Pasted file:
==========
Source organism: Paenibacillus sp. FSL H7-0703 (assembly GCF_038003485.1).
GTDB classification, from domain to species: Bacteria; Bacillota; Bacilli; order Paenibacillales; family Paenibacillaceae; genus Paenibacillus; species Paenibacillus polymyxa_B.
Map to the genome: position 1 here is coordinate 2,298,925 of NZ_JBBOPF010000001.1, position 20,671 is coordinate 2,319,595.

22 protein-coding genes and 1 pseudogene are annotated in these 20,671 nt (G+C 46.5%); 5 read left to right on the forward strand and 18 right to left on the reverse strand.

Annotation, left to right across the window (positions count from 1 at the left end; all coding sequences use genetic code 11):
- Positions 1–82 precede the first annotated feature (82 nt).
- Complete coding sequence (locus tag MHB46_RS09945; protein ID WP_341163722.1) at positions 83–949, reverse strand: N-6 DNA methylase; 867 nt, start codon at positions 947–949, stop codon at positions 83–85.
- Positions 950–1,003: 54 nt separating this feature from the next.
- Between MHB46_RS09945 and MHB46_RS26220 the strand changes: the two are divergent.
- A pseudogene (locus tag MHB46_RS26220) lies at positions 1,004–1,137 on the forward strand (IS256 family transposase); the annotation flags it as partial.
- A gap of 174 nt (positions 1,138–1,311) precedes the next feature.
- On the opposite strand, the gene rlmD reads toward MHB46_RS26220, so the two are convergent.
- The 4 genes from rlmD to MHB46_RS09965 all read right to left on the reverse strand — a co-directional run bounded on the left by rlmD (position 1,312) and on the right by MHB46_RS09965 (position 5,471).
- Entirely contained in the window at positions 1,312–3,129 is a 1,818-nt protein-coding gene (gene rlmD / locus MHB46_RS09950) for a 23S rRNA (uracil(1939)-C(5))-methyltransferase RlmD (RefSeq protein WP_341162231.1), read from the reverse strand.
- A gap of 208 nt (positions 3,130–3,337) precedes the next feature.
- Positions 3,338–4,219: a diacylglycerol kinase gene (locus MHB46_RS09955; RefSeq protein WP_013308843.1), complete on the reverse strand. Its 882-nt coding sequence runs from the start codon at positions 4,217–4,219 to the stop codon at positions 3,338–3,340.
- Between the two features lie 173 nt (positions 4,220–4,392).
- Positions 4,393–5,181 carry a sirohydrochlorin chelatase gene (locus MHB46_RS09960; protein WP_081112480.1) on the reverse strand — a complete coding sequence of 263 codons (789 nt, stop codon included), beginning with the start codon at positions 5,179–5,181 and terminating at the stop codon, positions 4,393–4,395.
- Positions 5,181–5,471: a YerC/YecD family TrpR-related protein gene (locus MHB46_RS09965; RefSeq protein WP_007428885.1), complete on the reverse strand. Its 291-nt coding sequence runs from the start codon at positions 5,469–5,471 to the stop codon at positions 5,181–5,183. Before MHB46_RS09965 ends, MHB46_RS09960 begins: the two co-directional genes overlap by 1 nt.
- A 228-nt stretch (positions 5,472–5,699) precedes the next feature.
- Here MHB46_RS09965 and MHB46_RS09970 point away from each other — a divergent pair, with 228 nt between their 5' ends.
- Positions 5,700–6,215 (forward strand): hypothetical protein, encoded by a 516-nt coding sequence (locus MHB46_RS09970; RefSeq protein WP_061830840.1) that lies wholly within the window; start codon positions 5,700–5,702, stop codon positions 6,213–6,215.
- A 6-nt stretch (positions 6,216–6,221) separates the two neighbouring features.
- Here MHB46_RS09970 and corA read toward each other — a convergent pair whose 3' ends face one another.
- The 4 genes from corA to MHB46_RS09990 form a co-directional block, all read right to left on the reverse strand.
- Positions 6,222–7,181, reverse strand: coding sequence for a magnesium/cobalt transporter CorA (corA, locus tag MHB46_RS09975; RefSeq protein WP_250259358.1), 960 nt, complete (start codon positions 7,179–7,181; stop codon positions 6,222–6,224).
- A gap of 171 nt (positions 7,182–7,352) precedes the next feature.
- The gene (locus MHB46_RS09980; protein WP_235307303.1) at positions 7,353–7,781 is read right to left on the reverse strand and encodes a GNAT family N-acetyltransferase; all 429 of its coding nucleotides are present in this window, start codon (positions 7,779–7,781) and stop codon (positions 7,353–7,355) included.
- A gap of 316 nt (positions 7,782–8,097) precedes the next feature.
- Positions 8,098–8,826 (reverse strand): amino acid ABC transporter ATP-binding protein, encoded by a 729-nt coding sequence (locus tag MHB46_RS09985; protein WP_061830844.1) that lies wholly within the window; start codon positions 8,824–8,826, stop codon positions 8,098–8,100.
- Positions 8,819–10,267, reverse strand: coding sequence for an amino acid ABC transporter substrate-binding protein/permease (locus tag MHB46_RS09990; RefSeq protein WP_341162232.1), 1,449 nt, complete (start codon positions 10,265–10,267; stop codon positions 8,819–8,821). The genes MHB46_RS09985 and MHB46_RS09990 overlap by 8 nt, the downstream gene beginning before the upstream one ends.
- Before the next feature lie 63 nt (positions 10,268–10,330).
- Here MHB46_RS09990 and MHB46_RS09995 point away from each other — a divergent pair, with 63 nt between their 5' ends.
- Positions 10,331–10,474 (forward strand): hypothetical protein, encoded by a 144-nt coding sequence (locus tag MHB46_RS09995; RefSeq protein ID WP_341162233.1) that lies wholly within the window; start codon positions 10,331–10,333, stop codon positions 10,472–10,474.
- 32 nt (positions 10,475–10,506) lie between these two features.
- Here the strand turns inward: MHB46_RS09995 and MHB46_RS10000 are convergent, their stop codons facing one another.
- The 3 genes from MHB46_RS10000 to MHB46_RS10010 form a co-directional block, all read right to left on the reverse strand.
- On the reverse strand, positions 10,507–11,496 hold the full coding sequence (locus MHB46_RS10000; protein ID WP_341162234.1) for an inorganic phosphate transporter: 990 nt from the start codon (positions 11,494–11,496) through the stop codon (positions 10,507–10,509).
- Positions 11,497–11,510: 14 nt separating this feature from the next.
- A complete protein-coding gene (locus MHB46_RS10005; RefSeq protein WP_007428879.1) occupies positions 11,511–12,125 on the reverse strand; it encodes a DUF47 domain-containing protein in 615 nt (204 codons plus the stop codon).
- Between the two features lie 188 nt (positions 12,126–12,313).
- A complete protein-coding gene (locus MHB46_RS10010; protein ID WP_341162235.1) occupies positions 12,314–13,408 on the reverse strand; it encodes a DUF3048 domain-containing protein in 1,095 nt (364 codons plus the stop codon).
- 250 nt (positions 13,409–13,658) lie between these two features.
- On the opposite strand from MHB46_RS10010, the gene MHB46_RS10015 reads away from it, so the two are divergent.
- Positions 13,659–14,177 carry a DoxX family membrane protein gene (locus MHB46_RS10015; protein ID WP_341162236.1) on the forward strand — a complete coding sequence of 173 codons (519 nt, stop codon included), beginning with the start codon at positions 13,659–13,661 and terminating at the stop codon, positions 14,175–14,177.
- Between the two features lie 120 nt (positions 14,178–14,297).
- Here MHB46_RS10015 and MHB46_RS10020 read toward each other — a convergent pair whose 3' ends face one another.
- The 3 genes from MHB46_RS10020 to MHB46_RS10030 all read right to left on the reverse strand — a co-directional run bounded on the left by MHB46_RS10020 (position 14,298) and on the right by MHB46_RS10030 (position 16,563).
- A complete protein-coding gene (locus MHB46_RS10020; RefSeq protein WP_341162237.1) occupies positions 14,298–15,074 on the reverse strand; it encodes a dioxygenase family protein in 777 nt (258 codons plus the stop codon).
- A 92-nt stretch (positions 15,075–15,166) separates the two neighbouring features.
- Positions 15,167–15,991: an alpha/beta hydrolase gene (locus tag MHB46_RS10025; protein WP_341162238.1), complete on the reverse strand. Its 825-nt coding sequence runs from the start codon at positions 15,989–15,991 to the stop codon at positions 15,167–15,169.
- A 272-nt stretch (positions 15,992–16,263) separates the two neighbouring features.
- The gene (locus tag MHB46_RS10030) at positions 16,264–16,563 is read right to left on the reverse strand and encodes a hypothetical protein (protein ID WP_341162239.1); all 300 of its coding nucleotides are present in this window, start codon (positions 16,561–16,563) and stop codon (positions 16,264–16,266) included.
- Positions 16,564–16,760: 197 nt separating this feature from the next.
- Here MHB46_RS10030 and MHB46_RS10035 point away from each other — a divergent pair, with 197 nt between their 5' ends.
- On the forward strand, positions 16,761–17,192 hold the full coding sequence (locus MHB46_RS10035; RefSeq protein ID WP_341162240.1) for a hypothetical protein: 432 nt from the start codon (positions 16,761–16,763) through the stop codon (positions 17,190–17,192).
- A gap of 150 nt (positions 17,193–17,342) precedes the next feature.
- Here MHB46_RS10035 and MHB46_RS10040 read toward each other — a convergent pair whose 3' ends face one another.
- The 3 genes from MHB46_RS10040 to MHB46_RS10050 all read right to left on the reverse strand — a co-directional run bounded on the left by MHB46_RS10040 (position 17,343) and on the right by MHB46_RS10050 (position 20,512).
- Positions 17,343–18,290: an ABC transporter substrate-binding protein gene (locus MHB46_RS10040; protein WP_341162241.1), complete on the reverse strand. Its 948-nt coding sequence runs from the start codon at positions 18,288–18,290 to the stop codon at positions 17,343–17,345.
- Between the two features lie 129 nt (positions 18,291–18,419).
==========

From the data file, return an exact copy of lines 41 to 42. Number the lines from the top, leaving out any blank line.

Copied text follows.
- Between the two features lie 188 nt (positions 12,126–12,313).
- A complete protein-coding gene (locus MHB46_RS10010; protein ID WP_341162235.1) occupies positions 12,314–13,408 on the reverse strand; it encodes a DUF3048 domain-containing protein in 1,095 nt (364 codons plus the stop codon).